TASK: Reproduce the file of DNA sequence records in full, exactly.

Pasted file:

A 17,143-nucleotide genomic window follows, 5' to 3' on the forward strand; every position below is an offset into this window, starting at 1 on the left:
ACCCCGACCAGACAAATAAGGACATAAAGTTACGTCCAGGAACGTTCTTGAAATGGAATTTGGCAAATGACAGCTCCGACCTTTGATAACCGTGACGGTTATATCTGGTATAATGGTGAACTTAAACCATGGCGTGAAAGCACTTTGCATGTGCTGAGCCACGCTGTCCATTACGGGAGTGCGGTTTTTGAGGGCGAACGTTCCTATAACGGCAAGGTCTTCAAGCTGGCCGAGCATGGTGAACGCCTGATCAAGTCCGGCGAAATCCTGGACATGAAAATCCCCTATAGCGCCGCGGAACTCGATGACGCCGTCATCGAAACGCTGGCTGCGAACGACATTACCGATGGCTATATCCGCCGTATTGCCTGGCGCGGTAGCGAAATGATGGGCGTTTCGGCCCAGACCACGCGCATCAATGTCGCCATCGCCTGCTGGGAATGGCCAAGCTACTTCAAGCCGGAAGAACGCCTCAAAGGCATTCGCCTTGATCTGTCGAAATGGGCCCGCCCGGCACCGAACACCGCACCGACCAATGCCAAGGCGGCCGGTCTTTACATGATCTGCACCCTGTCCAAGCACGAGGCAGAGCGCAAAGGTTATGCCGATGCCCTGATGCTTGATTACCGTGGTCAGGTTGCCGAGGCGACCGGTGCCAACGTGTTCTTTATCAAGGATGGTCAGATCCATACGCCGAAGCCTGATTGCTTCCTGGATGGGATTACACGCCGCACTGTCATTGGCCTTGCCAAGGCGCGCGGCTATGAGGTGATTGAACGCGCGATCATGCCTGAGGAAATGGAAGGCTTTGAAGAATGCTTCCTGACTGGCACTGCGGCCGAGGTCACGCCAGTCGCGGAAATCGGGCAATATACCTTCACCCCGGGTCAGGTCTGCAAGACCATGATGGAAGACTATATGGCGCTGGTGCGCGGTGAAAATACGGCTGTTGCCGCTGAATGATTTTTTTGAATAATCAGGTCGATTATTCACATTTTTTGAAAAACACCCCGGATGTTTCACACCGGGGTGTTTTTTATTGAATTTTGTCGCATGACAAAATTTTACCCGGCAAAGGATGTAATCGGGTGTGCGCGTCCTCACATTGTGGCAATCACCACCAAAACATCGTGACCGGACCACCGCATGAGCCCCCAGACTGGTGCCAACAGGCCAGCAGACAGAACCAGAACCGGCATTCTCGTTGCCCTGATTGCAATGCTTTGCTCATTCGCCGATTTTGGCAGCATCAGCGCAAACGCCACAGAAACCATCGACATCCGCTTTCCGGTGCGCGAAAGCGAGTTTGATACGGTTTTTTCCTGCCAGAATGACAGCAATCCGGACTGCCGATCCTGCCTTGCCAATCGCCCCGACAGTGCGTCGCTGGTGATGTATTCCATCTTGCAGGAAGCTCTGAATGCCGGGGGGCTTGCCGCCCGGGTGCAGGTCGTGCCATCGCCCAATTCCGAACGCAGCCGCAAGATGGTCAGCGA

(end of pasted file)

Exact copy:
A 17,143-nucleotide genomic window follows, 5' to 3' on the forward strand; every position below is an offset into this window, starting at 1 on the left:
ACCCCGACCAGACAAATAAGGACATAAAGTTACGTCCAGGAACGTTCTTGAAATGGAATTTGGCAAATGACAGCTCCGACCTTTGATAACCGTGACGGTTATATCTGGTATAATGGTGAACTTAAACCATGGCGTGAAAGCACTTTGCATGTGCTGAGCCACGCTGTCCATTACGGGAGTGCGGTTTTTGAGGGCGAACGTTCCTATAACGGCAAGGTCTTCAAGCTGGCCGAGCATGGTGAACGCCTGATCAAGTCCGGCGAAATCCTGGACATGAAAATCCCCTATAGCGCCGCGGAACTCGATGACGCCGTCATCGAAACGCTGGCTGCGAACGACATTACCGATGGCTATATCCGCCGTATTGCCTGGCGCGGTAGCGAAATGATGGGCGTTTCGGCCCAGACCACGCGCATCAATGTCGCCATCGCCTGCTGGGAATGGCCAAGCTACTTCAAGCCGGAAGAACGCCTCAAAGGCATTCGCCTTGATCTGTCGAAATGGGCCCGCCCGGCACCGAACACCGCACCGACCAATGCCAAGGCGGCCGGTCTTTACATGATCTGCACCCTGTCCAAGCACGAGGCAGAGCGCAAAGGTTATGCCGATGCCCTGATGCTTGATTACCGTGGTCAGGTTGCCGAGGCGACCGGTGCCAACGTGTTCTTTATCAAGGATGGTCAGATCCATACGCCGAAGCCTGATTGCTTCCTGGATGGGATTACACGCCGCACTGTCATTGGCCTTGCCAAGGCGCGCGGCTATGAGGTGATTGAACGCGCGATCATGCCTGAGGAAATGGAAGGCTTTGAAGAATGCTTCCTGACTGGCACTGCGGCCGAGGTCACGCCAGTCGCGGAAATCGGGCAATATACCTTCACCCCGGGTCAGGTCTGCAAGACCATGATGGAAGACTATATGGCGCTGGTGCGCGGTGAAAATACGGCTGTTGCCGCTGAATGATTTTTTTGAATAATCAGGTCGATTATTCACATTTTTTGAAAAACACCCCGGATGTTTCACACCGGGGTGTTTTTTATTGAATTTTGTCGCATGACAAAATTTTACCCGGCAAAGGATGTAATCGGGTGTGCGCGTCCTCACATTGTGGCAATCACCACCAAAACATCGTGACCGGACCACCGCATGAGCCCCCAGACTGGTGCCAACAGGCCAGCAGACAGAACCAGAACCGGCATTCTCGTTGCCCTGATTGCAATGCTTTGCTCATTCGCCGATTTTGGCAGCATCAGCGCAAACGCCACAGAAACCATCGACATCCGCTTTCCGGTGCGCGAAAGCGAGTTTGATACGGTTTTTTCCTGCCAGAATGACAGCAATCCGGACTGCCGATCCTGCCTTGCCAATCGCCCCGACAGTGCGTCGCTGGTGATGTATTCCATCTTGCAGGAAGCTCTGAATGCCGGGGGGCTTGCCGCCCGGGTGCAGGTCGTGCCATCGCCCAATTCCGAACGCAGCCGCAAGATGGTCAGCGA